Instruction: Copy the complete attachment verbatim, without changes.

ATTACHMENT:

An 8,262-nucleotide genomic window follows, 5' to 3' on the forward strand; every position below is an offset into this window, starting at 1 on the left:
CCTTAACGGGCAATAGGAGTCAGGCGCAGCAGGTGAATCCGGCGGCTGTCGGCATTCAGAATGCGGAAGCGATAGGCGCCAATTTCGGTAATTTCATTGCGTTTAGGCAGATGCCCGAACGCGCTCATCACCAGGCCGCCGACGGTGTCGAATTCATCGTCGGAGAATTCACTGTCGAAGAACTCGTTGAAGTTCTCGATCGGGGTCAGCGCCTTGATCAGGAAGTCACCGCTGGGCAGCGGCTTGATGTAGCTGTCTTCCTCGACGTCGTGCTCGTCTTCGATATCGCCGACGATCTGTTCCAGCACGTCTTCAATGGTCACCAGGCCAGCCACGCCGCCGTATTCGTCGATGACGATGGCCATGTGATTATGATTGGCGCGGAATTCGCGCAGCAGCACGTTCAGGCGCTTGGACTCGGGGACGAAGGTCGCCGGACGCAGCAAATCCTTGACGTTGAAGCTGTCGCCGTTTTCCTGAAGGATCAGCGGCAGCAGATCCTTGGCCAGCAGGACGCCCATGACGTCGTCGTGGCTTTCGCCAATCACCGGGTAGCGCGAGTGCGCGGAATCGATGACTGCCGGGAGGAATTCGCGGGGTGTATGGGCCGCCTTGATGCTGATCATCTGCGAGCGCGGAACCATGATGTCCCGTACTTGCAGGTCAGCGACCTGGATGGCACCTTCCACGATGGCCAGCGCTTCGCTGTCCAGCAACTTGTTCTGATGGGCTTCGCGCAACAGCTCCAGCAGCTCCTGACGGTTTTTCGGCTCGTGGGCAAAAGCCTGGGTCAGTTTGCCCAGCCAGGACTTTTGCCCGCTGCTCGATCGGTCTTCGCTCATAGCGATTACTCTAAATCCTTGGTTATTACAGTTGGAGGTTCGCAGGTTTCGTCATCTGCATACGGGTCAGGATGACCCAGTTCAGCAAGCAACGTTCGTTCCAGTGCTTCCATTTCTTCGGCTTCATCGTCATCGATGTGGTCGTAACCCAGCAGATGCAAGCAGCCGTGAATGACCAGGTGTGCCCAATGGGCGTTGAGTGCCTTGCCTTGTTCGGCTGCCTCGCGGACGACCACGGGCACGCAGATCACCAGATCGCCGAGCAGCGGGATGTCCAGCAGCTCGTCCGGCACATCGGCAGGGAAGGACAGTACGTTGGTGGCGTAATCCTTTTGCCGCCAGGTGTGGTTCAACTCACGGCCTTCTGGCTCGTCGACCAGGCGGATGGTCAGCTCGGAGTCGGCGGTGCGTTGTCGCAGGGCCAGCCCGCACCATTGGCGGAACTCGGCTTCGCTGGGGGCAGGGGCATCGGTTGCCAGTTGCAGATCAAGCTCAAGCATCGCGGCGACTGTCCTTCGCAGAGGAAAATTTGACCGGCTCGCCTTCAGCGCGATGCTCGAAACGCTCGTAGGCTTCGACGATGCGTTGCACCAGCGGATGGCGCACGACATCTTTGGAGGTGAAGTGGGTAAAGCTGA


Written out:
An 8,262-nucleotide genomic window follows, 5' to 3' on the forward strand; every position below is an offset into this window, starting at 1 on the left:
CCTTAACGGGCAATAGGAGTCAGGCGCAGCAGGTGAATCCGGCGGCTGTCGGCATTCAGAATGCGGAAGCGATAGGCGCCAATTTCGGTAATTTCATTGCGTTTAGGCAGATGCCCGAACGCGCTCATCACCAGGCCGCCGACGGTGTCGAATTCATCGTCGGAGAATTCACTGTCGAAGAACTCGTTGAAGTTCTCGATCGGGGTCAGCGCCTTGATCAGGAAGTCACCGCTGGGCAGCGGCTTGATGTAGCTGTCTTCCTCGACGTCGTGCTCGTCTTCGATATCGCCGACGATCTGTTCCAGCACGTCTTCAATGGTCACCAGGCCAGCCACGCCGCCGTATTCGTCGATGACGATGGCCATGTGATTATGATTGGCGCGGAATTCGCGCAGCAGCACGTTCAGGCGCTTGGACTCGGGGACGAAGGTCGCCGGACGCAGCAAATCCTTGACGTTGAAGCTGTCGCCGTTTTCCTGAAGGATCAGCGGCAGCAGATCCTTGGCCAGCAGGACGCCCATGACGTCGTCGTGGCTTTCGCCAATCACCGGGTAGCGCGAGTGCGCGGAATCGATGACTGCCGGGAGGAATTCGCGGGGTGTATGGGCCGCCTTGATGCTGATCATCTGCGAGCGCGGAACCATGATGTCCCGTACTTGCAGGTCAGCGACCTGGATGGCACCTTCCACGATGGCCAGCGCTTCGCTGTCCAGCAACTTGTTCTGATGGGCTTCGCGCAACAGCTCCAGCAGCTCCTGACGGTTTTTCGGCTCGTGGGCAAAAGCCTGGGTCAGTTTGCCCAGCCAGGACTTTTGCCCGCTGCTCGATCGGTCTTCGCTCATAGCGATTACTCTAAATCCTTGGTTATTACAGTTGGAGGTTCGCAGGTTTCGTCATCTGCATACGGGTCAGGATGACCCAGTTCAGCAAGCAACGTTCGTTCCAGTGCTTCCATTTCTTCGGCTTCATCGTCATCGATGTGGTCGTAACCCAGCAGATGCAAGCAGCCGTGAATGACCAGGTGTGCCCAATGGGCGTTGAGTGCCTTGCCTTGTTCGGCTGCCTCGCGGACGACCACGGGCACGCAGATCACCAGATCGCCGAGCAGCGGGATGTCCAGCAGCTCGTCCGGCACATCGGCAGGGAAGGACAGTACGTTGGTGGCGTAATCCTTTTGCCGCCAGGTGTGGTTCAACTCACGGCCTTCTGGCTCGTCGACCAGGCGGATGGTCAGCTCGGAGTCGGCGGTGCGTTGTCGCAGGGCCAGCCCGCACCATTGGCGGAACTCGGCTTCGCTGGGGGCAGGGGCATCGGTTGCCAGTTGCAGATCAAGCTCAAGCATCGCGGCGACTGTCCTTCGCAGAGGAAAATTTGACCGGCTCGCCTTCAGCGCGATGCTCGAAACGCTCGTAGGCTTCGACGATGCGTTGCACCAGCGGATGGCGCACGACATCTTTGGAGGTGAAGTGGGTAAAGCTGA